An embodiment further provides another file page table management method, to adjust, based on an exemplary access type, a file page table mapped to a large page to a file page table mapped to a small page. The following describes, by using a second file page table as an example, a method of adjusting a mapping manner of the second file page table based on a type of access to the second file.

FIG. 10 is a method flowchart of another file page table management method according to an embodiment. The method shown in FIG. 10 may still be applied to the storage device in FIG. 1 on which the file system is created based on the memory. For example, the method may be executed by a processor in a device such as a storage device, a computer, or a server on which the file system is created based on the memory, for example, by the CPU 100 shown in FIG. 1. The following describes in detail the method in FIG. 10 with reference to FIG. 1. It should be noted that, to distinguish from the embodiment shown in FIG. 5, in the embodiment shown in FIG. 10, an example in which the second file page table is adjusted based on access to the second file within the first time period is used for description. It may be understood that each of the first file and the second file is any file in the memory file system provided in this embodiment. As shown in FIG. 10, the method may include the following steps.

In step 1002, the processor collects statistics about types of access to the second file in the file system within the first time period. For example, the access type may include sequential access and random access. The sequential access includes small-granularity sequential access and large-granularity sequential access. Random access includes small-granularity random access and large-granularity random access. For the access type in the embodiment shown in FIG. 10, refer to the description in the embodiment shown in FIG. 5. The processor may further determine, according to the method shown in FIG. 6, an access type of an access request for accessing the second file within the first time period. Further, in this embodiment, the processor may also record an access situation of different addresses of different files in the file system within the first time period based on the record table shown in FIG. 7. For example, as shown in FIG. 7, within the first time period, during access to the data in the second file FILE-2 with a start address of 4 MB, there are a total of 11 instances of small-granularity sequential access, a total of eight instances of medium-granularity sequential access, a total of two instances of large-granularity sequential access, 133 instances of small-granularity random access, a total of 17 instances of medium-granularity random access, and a total of six instances of large-granularity random access. For exemplary statistics about the access type, refer to the foregoing descriptions in FIG. 6 and FIG. 7. Details are not described again.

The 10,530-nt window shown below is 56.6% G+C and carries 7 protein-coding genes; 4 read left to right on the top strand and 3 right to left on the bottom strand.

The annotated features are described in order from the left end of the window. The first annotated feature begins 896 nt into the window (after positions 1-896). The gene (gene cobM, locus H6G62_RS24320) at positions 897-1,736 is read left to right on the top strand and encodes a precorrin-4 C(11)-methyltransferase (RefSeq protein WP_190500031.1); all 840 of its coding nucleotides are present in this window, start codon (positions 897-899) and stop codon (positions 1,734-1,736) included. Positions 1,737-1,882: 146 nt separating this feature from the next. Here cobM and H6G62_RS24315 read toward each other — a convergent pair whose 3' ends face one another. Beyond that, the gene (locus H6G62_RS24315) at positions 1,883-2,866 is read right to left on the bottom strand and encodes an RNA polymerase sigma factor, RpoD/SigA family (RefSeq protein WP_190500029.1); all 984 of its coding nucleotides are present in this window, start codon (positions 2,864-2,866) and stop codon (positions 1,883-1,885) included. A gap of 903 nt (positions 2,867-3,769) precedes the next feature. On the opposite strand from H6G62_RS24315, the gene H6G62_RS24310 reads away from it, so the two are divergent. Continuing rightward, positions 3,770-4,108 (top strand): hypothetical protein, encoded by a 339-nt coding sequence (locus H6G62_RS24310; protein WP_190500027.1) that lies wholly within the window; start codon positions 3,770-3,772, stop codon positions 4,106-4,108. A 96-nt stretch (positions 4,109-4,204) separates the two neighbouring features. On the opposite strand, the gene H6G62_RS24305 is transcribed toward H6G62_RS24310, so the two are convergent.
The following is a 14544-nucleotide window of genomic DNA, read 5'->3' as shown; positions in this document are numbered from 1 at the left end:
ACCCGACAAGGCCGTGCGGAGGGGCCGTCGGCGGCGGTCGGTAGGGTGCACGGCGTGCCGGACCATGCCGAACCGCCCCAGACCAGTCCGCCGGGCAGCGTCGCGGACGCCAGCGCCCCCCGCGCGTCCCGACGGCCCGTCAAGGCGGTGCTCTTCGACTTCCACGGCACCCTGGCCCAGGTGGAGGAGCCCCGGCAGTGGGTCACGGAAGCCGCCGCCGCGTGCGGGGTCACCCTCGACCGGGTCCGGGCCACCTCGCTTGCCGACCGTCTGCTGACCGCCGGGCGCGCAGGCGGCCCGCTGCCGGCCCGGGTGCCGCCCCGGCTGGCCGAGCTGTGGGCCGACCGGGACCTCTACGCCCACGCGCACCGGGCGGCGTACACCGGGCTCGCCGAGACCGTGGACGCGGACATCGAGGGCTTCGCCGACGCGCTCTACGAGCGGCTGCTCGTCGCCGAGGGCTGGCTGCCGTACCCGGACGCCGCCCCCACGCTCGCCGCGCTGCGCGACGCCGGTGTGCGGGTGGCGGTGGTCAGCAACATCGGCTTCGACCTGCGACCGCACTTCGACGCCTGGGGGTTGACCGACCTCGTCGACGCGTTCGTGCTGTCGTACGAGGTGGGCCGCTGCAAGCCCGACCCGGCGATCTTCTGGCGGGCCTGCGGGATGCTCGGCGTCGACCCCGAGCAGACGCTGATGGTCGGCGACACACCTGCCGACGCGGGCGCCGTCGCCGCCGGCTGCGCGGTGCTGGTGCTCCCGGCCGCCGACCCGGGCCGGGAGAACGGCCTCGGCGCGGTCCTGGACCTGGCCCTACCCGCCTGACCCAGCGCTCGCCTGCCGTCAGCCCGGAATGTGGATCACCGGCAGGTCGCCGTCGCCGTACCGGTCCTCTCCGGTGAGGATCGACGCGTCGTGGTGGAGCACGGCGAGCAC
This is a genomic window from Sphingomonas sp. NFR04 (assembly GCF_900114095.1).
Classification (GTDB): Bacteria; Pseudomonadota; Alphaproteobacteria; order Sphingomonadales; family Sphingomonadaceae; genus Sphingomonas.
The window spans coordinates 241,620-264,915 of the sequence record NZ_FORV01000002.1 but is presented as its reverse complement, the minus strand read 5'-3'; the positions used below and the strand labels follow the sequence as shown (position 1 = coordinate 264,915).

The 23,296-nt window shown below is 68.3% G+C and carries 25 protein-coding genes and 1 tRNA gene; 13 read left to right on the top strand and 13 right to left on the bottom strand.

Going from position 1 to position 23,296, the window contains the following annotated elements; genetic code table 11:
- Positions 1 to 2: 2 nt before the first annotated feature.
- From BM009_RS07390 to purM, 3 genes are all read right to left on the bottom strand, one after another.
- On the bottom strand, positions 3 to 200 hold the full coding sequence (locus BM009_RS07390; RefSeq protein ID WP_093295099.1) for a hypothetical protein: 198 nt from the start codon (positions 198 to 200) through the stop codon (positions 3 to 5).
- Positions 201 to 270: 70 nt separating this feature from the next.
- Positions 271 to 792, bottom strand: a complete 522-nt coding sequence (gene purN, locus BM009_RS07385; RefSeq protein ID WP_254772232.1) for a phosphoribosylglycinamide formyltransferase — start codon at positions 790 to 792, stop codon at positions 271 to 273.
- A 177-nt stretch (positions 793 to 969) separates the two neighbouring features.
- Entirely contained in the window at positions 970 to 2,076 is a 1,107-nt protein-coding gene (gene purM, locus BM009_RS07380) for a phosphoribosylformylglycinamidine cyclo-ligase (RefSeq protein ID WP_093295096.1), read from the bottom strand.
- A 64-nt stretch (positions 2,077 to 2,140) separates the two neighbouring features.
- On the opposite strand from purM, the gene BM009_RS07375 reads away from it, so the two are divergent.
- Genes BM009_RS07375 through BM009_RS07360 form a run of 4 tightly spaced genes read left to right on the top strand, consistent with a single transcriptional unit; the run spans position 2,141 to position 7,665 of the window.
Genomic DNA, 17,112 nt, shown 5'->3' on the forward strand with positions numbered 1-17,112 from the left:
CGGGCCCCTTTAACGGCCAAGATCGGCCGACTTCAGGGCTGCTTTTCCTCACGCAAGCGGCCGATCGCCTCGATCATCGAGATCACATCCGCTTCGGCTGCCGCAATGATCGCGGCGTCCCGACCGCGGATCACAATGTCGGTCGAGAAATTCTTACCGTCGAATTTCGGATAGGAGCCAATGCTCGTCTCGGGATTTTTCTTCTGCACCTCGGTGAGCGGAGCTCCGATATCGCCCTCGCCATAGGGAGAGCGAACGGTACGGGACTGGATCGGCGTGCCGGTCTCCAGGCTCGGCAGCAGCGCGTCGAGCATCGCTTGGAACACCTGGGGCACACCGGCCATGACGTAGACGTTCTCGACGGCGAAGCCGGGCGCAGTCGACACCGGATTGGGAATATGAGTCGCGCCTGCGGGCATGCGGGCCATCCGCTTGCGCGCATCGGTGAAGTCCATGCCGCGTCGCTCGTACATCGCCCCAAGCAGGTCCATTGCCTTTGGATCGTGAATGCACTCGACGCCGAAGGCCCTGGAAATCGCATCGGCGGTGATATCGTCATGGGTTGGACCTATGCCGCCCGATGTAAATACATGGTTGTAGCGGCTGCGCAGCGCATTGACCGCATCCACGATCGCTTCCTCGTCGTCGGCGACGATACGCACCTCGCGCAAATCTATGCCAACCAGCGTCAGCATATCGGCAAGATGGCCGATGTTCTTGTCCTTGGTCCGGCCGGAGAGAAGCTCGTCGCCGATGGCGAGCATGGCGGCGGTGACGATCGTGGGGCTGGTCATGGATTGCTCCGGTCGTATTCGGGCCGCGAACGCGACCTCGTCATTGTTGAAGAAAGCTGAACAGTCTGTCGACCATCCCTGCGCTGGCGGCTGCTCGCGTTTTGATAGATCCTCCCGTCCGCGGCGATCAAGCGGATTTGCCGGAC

In step 1004, the processor determines that a quantity of first access types is not greater than a quantity of second access types during the access to the second file within the first time period. The first access type includes sequential access and large-granularity random access, and the second access type includes small-granularity random access. For example, within the first time period, during access to the FILE-2 with the start address of 4 MB, there are a total of 1+8+2+6=27 instances of access of the first access type and a total of 133 instances of access of the second access type. In this case, in this step, the processor determines that the quantity of first access types is less than the quantity of second access types during access to the second file with the start address of 4 MB within the first time period.